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Sen. Robert Byrd dead at 92; West Virginia lawmaker was the longest serving member of Congress in history

Sen. Robert C. Byrd (D-W.Va.) served in the U.S. Congress longer than any member in history. The nine-term senator assumed office Jan. 3, 1959, after serving three terms in the U.S. House of Representatives.

The governor demanded that Mr. Byrd withdraw from the Democratic ticket, as did most of the state's newspapers, but friends and neighbors donated 50 cents here and a dollar there so he could keep his campaign going. He won with 57.4 percent of the vote and was reelected by larger margins in 1954 and 1956.

With both of West Virginia's Senate seats up for election in 1958, the 40-year-old congressman decided to make his move. Mr. Byrd lambasted President Dwight D. Eisenhower for his "lack of strong leadership" on foreign policy, his weak response to the Soviet scientific threat symbolized by the Sputnik satellite launch and his inability to stem the tide of recession.

Mr. Byrd won handily, even though the United Mine Workers initially opposed him and the coal companies worked to beat him.

In the Senate, Majority Leader Lyndon B. Johnson (D-Tex.), became Mr. Byrd's mentor, rewarding the freshman with a seat on the Appropriations Committee. In the House, Mr. Byrd had voted for the Civil Rights Act of 1957, the first significant effort to guarantee voting rights since Reconstruction. He also voted, at Johnson's behest, for the Civil Rights Act of 1960, which established federal inspection of local voter registration rolls. Eisenhower signed the bill into law.

But in 1961, when Johnson became vice president, Mr. Byrd allied himself with Richard B. Russell, the powerful Democratic senator from Georgia and architect of the filibuster against the Civil Rights Act of 1964. He joined Southern Democrats in opposition to the landmark legislation, which outlawed racial segregation in schools, public places and employment. Relying on licorice pellets and sips of milk for energy, Mr. Byrd filibustered for more than 14 hours in an effort to bury the legislation.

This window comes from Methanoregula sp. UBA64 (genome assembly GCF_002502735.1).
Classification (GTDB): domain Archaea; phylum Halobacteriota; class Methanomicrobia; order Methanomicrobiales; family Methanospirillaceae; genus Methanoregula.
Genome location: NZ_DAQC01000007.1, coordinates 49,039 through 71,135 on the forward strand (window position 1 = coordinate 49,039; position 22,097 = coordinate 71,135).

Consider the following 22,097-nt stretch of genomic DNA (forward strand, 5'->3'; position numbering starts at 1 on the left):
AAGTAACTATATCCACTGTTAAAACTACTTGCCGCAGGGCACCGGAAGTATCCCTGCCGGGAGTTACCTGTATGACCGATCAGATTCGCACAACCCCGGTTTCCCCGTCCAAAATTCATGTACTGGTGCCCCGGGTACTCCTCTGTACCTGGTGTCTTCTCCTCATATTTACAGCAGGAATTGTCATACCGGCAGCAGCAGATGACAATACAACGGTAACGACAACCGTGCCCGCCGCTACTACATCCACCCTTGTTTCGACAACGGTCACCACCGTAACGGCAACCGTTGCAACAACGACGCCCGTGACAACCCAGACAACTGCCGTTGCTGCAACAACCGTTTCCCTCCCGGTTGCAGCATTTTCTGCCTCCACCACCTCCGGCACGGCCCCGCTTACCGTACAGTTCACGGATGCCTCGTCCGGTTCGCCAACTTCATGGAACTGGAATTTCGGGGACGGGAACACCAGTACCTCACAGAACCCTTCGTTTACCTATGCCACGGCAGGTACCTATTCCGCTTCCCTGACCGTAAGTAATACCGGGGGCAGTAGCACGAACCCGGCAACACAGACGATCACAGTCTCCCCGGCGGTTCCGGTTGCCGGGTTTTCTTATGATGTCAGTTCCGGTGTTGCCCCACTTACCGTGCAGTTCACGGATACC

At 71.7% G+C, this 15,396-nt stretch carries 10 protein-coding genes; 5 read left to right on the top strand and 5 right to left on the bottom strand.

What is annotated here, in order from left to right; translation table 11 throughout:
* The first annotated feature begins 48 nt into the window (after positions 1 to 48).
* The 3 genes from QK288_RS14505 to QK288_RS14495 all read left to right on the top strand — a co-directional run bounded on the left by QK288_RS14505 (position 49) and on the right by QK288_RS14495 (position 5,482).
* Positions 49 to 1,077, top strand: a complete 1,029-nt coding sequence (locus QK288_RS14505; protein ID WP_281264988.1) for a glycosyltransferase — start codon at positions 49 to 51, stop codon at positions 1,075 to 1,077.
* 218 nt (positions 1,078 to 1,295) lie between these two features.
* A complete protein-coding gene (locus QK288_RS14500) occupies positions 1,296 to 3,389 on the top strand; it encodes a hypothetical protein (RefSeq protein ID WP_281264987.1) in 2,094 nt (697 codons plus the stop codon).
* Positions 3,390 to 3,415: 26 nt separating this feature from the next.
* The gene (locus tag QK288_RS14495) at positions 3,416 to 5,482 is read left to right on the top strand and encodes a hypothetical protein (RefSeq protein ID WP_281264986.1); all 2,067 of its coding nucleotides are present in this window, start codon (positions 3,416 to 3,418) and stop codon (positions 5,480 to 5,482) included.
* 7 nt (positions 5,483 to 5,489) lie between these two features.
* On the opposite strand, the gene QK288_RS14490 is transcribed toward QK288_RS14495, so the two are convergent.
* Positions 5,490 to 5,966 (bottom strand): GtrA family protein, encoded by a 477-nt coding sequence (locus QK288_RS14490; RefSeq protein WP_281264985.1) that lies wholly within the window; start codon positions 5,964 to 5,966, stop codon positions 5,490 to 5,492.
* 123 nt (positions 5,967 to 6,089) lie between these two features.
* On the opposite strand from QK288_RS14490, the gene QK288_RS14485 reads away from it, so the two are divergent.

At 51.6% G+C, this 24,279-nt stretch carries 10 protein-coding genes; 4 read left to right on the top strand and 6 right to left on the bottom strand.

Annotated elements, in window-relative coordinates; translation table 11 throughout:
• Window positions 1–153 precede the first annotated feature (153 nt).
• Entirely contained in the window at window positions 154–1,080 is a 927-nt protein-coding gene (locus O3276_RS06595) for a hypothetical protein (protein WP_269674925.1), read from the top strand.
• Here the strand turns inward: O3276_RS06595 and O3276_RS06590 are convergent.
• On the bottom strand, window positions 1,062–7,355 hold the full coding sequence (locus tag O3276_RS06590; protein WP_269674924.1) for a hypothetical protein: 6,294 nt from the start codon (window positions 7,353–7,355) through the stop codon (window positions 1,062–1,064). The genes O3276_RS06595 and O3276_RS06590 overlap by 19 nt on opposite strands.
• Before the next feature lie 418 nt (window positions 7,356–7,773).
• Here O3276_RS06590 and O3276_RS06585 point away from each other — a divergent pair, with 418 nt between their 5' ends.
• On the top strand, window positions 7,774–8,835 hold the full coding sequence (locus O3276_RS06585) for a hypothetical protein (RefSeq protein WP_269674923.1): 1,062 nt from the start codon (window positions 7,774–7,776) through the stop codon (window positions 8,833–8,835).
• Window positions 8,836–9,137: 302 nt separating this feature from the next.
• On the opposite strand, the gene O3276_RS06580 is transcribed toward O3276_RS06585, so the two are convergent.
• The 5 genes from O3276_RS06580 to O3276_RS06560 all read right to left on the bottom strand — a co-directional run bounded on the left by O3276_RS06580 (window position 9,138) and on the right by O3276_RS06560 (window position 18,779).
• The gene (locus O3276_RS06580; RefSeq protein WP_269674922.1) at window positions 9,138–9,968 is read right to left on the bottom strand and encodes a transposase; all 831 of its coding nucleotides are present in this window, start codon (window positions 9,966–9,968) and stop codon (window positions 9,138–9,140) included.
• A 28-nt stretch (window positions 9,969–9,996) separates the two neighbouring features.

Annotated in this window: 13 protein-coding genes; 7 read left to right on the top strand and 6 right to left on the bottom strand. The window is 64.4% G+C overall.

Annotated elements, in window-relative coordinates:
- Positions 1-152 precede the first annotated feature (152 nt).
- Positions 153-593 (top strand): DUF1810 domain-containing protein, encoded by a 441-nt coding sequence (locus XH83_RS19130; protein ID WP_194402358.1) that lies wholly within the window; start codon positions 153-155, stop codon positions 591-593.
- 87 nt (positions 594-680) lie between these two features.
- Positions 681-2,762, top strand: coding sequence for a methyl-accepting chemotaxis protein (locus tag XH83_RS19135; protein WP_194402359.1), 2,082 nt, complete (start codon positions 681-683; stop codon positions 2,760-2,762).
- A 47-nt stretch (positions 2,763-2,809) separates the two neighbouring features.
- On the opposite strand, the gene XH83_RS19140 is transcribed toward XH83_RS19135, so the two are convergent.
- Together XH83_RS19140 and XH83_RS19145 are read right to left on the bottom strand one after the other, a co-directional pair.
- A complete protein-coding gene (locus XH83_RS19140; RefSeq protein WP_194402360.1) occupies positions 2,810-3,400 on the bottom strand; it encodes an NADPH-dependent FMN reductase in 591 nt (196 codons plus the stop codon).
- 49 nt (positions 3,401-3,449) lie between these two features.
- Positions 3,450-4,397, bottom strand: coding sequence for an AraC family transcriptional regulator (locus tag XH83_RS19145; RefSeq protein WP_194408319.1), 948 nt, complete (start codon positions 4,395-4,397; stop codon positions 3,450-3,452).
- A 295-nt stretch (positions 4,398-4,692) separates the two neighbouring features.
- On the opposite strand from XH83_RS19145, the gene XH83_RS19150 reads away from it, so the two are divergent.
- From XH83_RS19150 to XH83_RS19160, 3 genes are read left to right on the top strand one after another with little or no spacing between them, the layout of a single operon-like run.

"Men are not created equal today, and they were not created equal in 1776, when the Declaration of Independence was written," Mr. Byrd proclaimed during the filibuster. "Men and races of men differ in appearance, ways, physical power, mental capacity, creativity and vision."

He opposed the Voting Rights Act of 1965 and most of Johnson's "war on poverty" programs. "We can take the people out of the slums, but we cannot take the slums out of the people," he said. "Wherever some people go the slums will follow. People first have to clean up inside themselves."

His detractors labeled him a racist hillbilly, but quietly over the years he worked to shed that image. When he arrived in the Senate in 1959, he had hired one of the Capitol's first black congressional aides. When a vote on making King's birthday a federal holiday came up on the floor of the Senate in 1983, Mr. Byrd told an aide, "I'm the only one who must vote for this bill." In 2008, Mr. Byrd endorsed Sen. Barack Obama (D-Ill.) for president.

Known for his detailed knowledge of bills under consideration and his familiarity with the arcane rules of parliamentary procedure, Mr. Byrd was elected secretary of the Senate Democratic Conference in 1967.

Taking on tedious and seemingly insignificant tasks, paying close attention to minor legislative and scheduling details and making himself available virtually around the clock, he became what The Washington Post called "the indispensable man."